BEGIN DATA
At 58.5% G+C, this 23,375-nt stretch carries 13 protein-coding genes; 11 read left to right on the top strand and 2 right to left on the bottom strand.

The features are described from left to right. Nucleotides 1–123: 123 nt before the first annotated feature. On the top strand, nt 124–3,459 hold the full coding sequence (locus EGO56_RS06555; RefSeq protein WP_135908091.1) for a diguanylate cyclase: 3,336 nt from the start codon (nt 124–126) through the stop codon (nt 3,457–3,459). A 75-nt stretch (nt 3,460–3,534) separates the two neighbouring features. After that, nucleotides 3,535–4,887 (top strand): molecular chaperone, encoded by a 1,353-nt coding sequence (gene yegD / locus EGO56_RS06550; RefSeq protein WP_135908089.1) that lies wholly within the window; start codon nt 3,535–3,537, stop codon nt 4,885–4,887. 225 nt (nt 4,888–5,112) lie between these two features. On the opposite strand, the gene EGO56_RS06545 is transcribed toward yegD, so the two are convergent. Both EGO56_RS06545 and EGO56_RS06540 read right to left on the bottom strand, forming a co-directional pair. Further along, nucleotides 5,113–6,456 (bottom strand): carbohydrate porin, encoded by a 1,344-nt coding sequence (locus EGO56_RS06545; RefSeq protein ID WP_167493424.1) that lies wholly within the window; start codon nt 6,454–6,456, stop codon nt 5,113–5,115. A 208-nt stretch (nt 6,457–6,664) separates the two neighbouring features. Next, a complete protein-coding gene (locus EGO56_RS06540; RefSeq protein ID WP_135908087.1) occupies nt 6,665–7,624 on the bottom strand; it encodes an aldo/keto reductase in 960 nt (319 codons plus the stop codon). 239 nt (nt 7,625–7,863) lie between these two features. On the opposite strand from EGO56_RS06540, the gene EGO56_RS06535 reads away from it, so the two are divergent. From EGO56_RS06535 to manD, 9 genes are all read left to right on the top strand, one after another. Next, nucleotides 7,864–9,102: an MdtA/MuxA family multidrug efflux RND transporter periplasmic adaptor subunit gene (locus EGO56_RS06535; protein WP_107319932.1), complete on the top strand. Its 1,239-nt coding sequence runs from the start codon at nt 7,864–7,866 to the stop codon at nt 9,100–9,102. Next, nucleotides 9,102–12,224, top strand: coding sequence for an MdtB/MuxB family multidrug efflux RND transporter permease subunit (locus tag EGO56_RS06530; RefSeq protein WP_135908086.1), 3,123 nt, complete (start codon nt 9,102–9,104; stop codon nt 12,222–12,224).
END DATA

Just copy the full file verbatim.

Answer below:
At 58.5% G+C, this 23,375-nt stretch carries 13 protein-coding genes; 11 read left to right on the top strand and 2 right to left on the bottom strand.

The features are described from left to right. Nucleotides 1–123: 123 nt before the first annotated feature. On the top strand, nt 124–3,459 hold the full coding sequence (locus EGO56_RS06555; RefSeq protein WP_135908091.1) for a diguanylate cyclase: 3,336 nt from the start codon (nt 124–126) through the stop codon (nt 3,457–3,459). A 75-nt stretch (nt 3,460–3,534) separates the two neighbouring features. After that, nucleotides 3,535–4,887 (top strand): molecular chaperone, encoded by a 1,353-nt coding sequence (gene yegD / locus EGO56_RS06550; RefSeq protein WP_135908089.1) that lies wholly within the window; start codon nt 3,535–3,537, stop codon nt 4,885–4,887. 225 nt (nt 4,888–5,112) lie between these two features. On the opposite strand, the gene EGO56_RS06545 is transcribed toward yegD, so the two are convergent. Both EGO56_RS06545 and EGO56_RS06540 read right to left on the bottom strand, forming a co-directional pair. Further along, nucleotides 5,113–6,456 (bottom strand): carbohydrate porin, encoded by a 1,344-nt coding sequence (locus EGO56_RS06545; RefSeq protein ID WP_167493424.1) that lies wholly within the window; start codon nt 6,454–6,456, stop codon nt 5,113–5,115. A 208-nt stretch (nt 6,457–6,664) separates the two neighbouring features. Next, a complete protein-coding gene (locus EGO56_RS06540; RefSeq protein ID WP_135908087.1) occupies nt 6,665–7,624 on the bottom strand; it encodes an aldo/keto reductase in 960 nt (319 codons plus the stop codon). 239 nt (nt 7,625–7,863) lie between these two features. On the opposite strand from EGO56_RS06540, the gene EGO56_RS06535 reads away from it, so the two are divergent. From EGO56_RS06535 to manD, 9 genes are all read left to right on the top strand, one after another. Next, nucleotides 7,864–9,102: an MdtA/MuxA family multidrug efflux RND transporter periplasmic adaptor subunit gene (locus EGO56_RS06535; protein WP_107319932.1), complete on the top strand. Its 1,239-nt coding sequence runs from the start codon at nt 7,864–7,866 to the stop codon at nt 9,100–9,102. Next, nucleotides 9,102–12,224, top strand: coding sequence for an MdtB/MuxB family multidrug efflux RND transporter permease subunit (locus tag EGO56_RS06530; RefSeq protein WP_135908086.1), 3,123 nt, complete (start codon nt 9,102–9,104; stop codon nt 12,222–12,224).